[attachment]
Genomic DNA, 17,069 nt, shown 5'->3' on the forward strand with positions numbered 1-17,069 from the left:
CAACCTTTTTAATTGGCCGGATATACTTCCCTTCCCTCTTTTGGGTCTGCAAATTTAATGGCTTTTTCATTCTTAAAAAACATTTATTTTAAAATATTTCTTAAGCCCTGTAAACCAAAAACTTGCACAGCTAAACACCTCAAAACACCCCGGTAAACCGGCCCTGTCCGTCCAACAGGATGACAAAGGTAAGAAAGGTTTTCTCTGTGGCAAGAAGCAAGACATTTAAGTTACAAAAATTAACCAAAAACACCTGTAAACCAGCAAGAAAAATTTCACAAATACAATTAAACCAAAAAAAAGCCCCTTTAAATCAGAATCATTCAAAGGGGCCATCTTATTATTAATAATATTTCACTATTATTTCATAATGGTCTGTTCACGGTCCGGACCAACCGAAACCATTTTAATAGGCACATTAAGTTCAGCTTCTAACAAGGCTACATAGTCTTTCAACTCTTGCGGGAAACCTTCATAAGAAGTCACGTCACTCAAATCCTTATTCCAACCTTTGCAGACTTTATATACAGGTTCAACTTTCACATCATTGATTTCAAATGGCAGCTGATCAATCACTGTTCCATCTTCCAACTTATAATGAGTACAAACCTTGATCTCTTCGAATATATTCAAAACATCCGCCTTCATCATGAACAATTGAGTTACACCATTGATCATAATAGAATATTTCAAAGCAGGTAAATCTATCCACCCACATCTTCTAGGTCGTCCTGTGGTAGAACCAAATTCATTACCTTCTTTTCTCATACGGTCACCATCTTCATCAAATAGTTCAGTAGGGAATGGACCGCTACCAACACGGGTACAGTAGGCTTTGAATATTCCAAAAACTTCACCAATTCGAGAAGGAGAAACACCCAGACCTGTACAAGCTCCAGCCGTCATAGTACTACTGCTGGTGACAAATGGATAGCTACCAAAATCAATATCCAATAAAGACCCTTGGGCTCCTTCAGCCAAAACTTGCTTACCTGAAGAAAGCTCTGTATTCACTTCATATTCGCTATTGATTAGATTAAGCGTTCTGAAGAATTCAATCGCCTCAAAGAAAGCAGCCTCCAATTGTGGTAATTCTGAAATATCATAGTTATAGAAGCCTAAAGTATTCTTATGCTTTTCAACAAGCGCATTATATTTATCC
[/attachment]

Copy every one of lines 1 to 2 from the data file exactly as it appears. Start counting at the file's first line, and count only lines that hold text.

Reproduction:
Genomic DNA, 17,069 nt, shown 5'->3' on the forward strand with positions numbered 1-17,069 from the left:
CAACCTTTTTAATTGGCCGGATATACTTCCCTTCCCTCTTTTGGGTCTGCAAATTTAATGGCTTTTTCATTCTTAAAAAACATTTATTTTAAAATATTTCTTAAGCCCTGTAAACCAAAAACTTGCACAGCTAAACACCTCAAAACACCCCGGTAAACCGGCCCTGTCCGTCCAACAGGATGACAAAGGTAAGAAAGGTTTTCTCTGTGGCAAGAAGCAAGACATTTAAGTTACAAAAATTAACCAAAAACACCTGTAAACCAGCAAGAAAAATTTCACAAATACAATTAAACCAAAAAAAAGCCCCTTTAAATCAGAATCATTCAAAGGGGCCATCTTATTATTAATAATATTTCACTATTATTTCATAATGGTCTGTTCACGGTCCGGACCAACCGAAACCATTTTAATAGGCACATTAAGTTCAGCTTCTAACAAGGCTACATAGTCTTTCAACTCTTGCGGGAAACCTTCATAAGAAGTCACGTCACTCAAATCCTTATTCCAACCTTTGCAGACTTTATATACAGGTTCAACTTTCACATCATTGATTTCAAATGGCAGCTGATCAATCACTGTTCCATCTTCCAACTTATAATGAGTACAAACCTTGATCTCTTCGAATATATTCAAAACATCCGCCTTCATCATGAACAATTGAGTTACACCATTGATCATAATAGAATATTTCAAAGCAGGTAAATCTATCCACCCACATCTTCTAGGTCGTCCTGTGGTAGAACCAAATTCATTACCTTCTTTTCTCATACGGTCACCATCTTCATCAAATAGTTCAGTAGGGAATGGACCGCTACCAACACGGGTACAGTAGGCTTTGAATATTCCAAAAACTTCACCAATTCGAGAAGGAGAAACACCCAGACCTGTACAAGCTCCAGCCGTCATAGTACTACTGCTGGTGACAAATGGATAGCTACCAAAATCAATATCCAATAAAGACCCTTGGGCTCCTTCAGCCAAAACTTGCTTACCTGAAGAAAGCTCTGTATTCACTTCATATTCGCTATTGATTAGATTAAGCGTTCTGAAGAATTCAATCGCCTCAAAGAAAGCAGCCTCCAATTGTGGTAATTCTGAAATATCATAGTTATAGAAGCCTAAAGTATTCTTATGCTTTTCAACAAGCGCATTATATTTATCC